I’m going to echo what I said in the first sentence. Thank you, Tascam. Here, take my money. You did it. Thank you! Expect a hands-on review of this thing from me sometime in the near future. I’ll wrap this up by quoting myself from the review I did of the Zoom H5 a couple of months ago: “At the end of the day, this is a low-budget, entry-level device. This is not a substitute for a Zaxcom or Sound Devices recorder. ” The same applies here. The DR-70D isn’t here to replace the gear that true professionals use to earn their living. It’s here to improve the workflow of people like me. People who have $300 to spend on this stuff, not $3000. It’s a new option, and it’s an exciting one.

UPDATE – Check out my in-depth hands-on review of the Tascam DR-70D post. I explain how its features can be helpful in video production.


Purchase links:

Tascam DR-70D - Amazon USA, B&H Photo, Amazon.uk, Amazon.de, Amazon.fr
Tascam DR-60 Mark II - Amazon USA, B&H PhotoAmazon.uk, Amazon.de, Amazon.fr

Published by

Sam

Writer, musician, photo taker and video maker. When not writing somewhat longish articles for this blog, I write incredibly short things on Twitter: @SamMallery

22 thoughts on “First Thoughts on the Tascam DR-70D Field Recorder”

  1. Nice review!

    I am wondering what you think about the DR-70D compared to the Zoom H5. I am going to use a recorder for on-location shooting, with a shotgun and lavaliers. So I have the option to get either the H5 or the DR-70D. The Tascam looks really good, but the Zoom seems to have a longer battery life.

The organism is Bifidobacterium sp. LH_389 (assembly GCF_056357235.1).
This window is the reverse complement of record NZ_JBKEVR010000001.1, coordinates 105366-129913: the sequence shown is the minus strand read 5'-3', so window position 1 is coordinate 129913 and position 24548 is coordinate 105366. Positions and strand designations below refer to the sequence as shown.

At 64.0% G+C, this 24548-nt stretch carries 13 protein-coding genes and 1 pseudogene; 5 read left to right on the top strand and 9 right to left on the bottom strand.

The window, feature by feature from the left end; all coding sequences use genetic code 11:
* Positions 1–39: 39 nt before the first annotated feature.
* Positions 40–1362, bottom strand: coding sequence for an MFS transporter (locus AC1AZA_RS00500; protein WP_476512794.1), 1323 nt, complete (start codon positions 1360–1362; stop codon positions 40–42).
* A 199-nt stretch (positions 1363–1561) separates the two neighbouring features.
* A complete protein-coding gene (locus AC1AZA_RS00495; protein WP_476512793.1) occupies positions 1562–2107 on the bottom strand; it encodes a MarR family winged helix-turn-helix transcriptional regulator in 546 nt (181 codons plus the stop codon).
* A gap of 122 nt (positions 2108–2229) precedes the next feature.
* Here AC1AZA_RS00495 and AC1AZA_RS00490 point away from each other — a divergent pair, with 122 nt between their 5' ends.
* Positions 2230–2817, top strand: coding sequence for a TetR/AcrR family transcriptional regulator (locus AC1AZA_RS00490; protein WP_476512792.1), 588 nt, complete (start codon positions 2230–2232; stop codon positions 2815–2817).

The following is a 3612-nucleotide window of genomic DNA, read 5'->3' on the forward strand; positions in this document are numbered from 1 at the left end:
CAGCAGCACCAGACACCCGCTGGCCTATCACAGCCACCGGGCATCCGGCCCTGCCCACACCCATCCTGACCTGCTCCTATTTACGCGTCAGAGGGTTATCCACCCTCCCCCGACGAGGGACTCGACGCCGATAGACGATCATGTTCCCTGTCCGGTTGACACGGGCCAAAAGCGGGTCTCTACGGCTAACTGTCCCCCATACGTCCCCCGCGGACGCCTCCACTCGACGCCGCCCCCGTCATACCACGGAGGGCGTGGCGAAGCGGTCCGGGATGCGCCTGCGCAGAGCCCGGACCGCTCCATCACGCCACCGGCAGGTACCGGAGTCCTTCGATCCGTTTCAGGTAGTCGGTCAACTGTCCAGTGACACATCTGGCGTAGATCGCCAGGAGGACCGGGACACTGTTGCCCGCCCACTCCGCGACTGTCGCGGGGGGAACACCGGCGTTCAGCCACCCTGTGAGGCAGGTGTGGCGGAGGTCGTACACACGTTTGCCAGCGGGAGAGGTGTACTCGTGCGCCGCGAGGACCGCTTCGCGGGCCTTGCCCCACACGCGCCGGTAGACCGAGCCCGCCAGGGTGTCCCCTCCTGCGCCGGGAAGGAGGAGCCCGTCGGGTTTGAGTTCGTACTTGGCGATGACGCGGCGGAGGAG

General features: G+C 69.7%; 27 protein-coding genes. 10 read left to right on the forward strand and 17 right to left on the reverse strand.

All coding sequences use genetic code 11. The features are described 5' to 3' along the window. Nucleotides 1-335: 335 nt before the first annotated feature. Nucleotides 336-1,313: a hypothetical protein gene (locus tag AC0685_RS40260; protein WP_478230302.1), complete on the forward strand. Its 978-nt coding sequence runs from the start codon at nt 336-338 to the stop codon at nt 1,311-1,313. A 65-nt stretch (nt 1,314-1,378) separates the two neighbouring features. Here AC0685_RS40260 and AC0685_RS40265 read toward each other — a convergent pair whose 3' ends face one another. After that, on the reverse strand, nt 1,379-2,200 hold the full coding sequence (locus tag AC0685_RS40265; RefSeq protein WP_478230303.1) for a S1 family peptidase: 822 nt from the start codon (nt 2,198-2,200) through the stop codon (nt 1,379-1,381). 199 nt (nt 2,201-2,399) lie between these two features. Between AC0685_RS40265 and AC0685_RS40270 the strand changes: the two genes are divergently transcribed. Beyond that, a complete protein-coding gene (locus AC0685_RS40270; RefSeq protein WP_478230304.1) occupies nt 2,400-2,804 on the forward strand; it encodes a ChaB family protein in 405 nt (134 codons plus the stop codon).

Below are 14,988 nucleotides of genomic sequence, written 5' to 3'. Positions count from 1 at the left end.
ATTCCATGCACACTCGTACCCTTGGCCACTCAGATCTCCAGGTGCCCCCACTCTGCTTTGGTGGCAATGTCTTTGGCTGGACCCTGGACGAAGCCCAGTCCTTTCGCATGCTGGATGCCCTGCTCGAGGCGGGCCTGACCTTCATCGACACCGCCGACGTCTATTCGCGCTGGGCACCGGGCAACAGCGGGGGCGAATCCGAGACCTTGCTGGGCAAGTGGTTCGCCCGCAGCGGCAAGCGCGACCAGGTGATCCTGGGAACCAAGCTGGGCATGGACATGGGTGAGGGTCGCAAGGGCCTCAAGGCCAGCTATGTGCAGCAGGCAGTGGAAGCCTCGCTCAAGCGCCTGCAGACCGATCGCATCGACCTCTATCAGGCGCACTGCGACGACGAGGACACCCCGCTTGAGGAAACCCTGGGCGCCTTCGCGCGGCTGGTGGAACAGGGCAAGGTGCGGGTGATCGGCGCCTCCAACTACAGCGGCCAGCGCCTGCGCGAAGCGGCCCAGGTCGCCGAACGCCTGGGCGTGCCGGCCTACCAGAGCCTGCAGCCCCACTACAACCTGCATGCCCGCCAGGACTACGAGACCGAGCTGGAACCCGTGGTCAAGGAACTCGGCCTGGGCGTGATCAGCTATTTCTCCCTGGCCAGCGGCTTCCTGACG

Thank you!

  2. The DR-70D and Zoom H5 are pretty different. As far battery life is concerned, until I get to use a DR-70D, it’s hard to say. When I tested the Zoom H5, the battery life seemed pretty decent. The jury is still out on the DR-70D, but it does run on four AA batteries (the Zoom H5 runs on two), so it might have decent life. The designs are so different, though, it’s hard to compare.

    If you’re running more than one lavalier mic and a shotgun with the Zoom H5, you are going to need the EXH-6 module. With the EXH-6 attached, you can connect up to four XLR microphones to the H5. The thing is, the EXH-6 is $70. Tack that onto the price of the Zoom H5 and you’re $40 over the price of the DR-70D.

    The Zoom H5 is a nice recorder, for what it is. If you don’t mind adapting a hand-held style device into your video workflow, it’s one of the best options out there. That said, I’m more of a fan of gear that was designed solely with video production in mind, and this is what you have with the Tascam DR-70D. I can see how the DR-70D might be too bulky for some people. For them, the Zoom H5 is the better choice. It all depends on what works for you.